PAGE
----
In this season of reuniting Chicago alt-rock legends -- the Smoking Popes,
Smashing Pumpkins, Urge Overkill -- some bands will have an easier time
coming back from the dead than others. Veruca Salt is likely to have more
difficulty coming off life support and reconnecting with an audience. But
the pioneering mainstream riot grrrls of the '90s are every bit as deserving
of a successful comeback.
Granted, the revitalized Veruca Salt that played
Sunday night at Metro is not the Veruca Salt that scored a major hit in 1994
with "Seether." Louise Post split from co-vocalist/songwriter Nina Gordon
after the band's second album. Gordon pursued a stillborn and dreadful solo
career, but Post continued with a new group (under the Veruca name) that
released a great but underappreciated disc called "Resolver" in 2000. And
then she disappeared.
Now, clearly benefitting from what Post describes as time spent "focusing
on physical and spiritual health," she has a new incarnation of the quartet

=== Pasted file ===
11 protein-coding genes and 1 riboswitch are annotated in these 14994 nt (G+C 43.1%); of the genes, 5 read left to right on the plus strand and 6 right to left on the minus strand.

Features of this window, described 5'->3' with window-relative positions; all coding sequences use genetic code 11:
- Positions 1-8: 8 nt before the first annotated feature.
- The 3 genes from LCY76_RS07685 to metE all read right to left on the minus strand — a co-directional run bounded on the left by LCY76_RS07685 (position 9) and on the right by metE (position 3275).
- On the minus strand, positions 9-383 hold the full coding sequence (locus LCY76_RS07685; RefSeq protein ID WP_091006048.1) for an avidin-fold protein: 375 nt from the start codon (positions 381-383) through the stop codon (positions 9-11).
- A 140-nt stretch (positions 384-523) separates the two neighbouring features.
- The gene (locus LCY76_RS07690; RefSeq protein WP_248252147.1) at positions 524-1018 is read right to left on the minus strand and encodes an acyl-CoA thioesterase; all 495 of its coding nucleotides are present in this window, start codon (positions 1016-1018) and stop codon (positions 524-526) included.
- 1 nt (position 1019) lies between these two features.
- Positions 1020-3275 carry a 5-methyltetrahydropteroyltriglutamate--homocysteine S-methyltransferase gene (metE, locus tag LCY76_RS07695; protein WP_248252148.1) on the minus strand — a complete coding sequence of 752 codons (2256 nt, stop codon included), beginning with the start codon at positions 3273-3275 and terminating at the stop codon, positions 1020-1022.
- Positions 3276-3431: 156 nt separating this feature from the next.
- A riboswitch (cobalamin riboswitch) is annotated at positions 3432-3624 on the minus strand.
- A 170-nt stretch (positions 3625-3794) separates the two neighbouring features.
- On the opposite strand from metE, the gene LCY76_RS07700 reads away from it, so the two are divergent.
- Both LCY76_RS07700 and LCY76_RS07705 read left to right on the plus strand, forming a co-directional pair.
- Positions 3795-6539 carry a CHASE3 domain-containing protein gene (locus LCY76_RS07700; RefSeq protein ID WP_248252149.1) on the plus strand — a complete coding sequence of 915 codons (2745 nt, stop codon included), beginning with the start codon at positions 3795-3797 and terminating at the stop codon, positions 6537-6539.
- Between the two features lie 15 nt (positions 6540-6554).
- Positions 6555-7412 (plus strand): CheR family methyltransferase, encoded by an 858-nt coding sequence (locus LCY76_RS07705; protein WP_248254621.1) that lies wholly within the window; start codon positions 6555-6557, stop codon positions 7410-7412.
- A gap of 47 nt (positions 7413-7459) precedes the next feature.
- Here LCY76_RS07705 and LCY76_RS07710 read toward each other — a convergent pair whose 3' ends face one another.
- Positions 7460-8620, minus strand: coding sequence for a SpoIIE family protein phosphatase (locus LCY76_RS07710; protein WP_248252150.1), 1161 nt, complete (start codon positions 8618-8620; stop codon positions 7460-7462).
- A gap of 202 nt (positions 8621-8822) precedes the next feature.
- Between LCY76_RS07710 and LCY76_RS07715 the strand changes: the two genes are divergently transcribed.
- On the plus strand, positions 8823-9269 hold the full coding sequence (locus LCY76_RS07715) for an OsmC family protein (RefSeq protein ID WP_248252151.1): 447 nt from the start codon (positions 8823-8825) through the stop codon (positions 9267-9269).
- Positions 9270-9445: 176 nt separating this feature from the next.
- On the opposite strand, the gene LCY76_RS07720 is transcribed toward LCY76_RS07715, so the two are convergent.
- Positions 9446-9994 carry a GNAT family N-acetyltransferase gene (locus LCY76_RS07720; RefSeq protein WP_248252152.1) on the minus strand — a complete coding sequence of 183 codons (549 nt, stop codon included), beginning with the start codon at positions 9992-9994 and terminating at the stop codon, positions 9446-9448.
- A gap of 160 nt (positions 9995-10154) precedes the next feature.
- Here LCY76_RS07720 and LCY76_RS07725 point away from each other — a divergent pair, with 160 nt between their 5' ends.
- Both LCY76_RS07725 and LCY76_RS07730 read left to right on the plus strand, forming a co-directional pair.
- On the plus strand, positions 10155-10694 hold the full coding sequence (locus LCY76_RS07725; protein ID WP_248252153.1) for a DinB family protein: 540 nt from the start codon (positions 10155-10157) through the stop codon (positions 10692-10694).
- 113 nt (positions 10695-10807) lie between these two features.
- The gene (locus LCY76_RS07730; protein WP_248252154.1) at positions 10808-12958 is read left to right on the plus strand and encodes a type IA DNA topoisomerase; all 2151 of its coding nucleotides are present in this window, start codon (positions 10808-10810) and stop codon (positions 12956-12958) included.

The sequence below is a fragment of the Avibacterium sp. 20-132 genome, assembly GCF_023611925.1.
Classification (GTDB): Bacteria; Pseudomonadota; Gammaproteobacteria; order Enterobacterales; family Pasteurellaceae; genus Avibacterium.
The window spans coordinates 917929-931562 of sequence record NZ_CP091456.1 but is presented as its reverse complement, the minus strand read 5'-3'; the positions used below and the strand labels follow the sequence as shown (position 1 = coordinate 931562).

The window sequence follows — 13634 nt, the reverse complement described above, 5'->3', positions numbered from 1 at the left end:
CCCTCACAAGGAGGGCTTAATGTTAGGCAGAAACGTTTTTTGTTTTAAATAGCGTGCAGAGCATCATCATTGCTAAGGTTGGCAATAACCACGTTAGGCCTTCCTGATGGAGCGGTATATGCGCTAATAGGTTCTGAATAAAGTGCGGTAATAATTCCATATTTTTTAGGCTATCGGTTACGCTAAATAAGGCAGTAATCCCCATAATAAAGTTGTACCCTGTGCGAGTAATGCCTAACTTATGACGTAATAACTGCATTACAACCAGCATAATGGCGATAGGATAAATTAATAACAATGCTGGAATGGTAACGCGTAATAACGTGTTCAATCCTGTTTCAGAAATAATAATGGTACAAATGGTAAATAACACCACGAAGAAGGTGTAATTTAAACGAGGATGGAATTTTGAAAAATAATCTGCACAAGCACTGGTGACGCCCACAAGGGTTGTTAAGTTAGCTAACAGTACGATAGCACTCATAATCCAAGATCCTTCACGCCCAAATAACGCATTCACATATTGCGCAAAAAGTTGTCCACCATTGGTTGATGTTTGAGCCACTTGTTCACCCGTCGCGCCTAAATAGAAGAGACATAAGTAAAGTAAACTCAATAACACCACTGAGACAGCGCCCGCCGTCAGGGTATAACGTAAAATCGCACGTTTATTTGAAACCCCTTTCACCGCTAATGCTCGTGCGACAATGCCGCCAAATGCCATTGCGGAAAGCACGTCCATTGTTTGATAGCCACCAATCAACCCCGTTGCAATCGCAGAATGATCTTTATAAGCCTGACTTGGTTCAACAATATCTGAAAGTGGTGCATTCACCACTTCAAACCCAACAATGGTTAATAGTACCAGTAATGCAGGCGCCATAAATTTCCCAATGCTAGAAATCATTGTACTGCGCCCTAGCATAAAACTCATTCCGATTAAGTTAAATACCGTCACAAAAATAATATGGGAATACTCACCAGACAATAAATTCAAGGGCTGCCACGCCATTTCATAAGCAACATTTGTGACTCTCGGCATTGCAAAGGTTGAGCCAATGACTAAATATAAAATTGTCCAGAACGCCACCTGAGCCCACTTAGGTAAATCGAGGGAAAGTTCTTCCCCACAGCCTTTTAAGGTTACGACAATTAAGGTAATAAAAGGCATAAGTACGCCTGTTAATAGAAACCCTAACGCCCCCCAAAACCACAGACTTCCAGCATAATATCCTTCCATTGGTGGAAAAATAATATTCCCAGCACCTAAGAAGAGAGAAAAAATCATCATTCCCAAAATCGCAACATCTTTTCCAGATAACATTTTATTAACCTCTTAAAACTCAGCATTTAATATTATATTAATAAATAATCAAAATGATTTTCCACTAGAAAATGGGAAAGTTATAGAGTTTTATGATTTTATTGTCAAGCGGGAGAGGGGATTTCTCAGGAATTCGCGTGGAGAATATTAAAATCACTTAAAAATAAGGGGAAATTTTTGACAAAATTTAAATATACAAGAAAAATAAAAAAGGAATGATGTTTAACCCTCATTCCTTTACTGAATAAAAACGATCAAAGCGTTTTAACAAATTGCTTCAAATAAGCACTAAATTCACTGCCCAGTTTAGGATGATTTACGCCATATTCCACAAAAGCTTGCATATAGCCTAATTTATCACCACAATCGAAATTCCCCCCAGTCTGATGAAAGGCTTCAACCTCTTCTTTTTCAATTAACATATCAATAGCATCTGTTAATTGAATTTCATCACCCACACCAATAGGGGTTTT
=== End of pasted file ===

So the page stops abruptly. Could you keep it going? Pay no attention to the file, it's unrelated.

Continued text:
-- guitarist Stephen Fitzpatrick, drummer Toby Lang and bassist Mareea
Paterson -- a new indie EP and a new album ready to go.
Clearly, Post had a lot to prove at Metro. She had to show that fans
still care about the band's old songs, even without Gordon on board. The
packed crowd was a good start, but she also had to convince us that her new
material is strong, and that at age 38, she can still command the spotlight.
With the sweet but fiery attitude that she has always displayed onstage,
powerful vocals that ranged from baby-girl cooing to a banshee wail, and
metal-edged guitar chops that have long deserved a place next to another
fine female shredder, Nancy Wilson of Heart, Post succeeded on every count.
The band's 70-minute set drew from throughout its career, with radio
staples from 1994's "American Thighs" ("Seether," "Victrola," "Spiderman")
joining tracks from the 1996 EP "Blow It Out Your A--," 1997's "Eight Arms
to Hold You" and "Resolver" (including the furious "Born Entertainer," a
slap at former boyfriend Dave Grohl of Nirvana and the Foo Fighters) and
several memorable new tunes, all of them passionately delivered.
Veruca Salt is back, and while no one could honestly say it's better than
ever, Veruca Mach III comes close. Post is an electric performer and a
hugely talented songwriter with plenty to say, and she deserves an audience.
Opening were Juliette and the Licks, a k a actress Juliette Lewis
fronting four generic but spirited central-casting glam-punk musicians while
attempting to channel the man she called "the master and guru," Iggy Pop.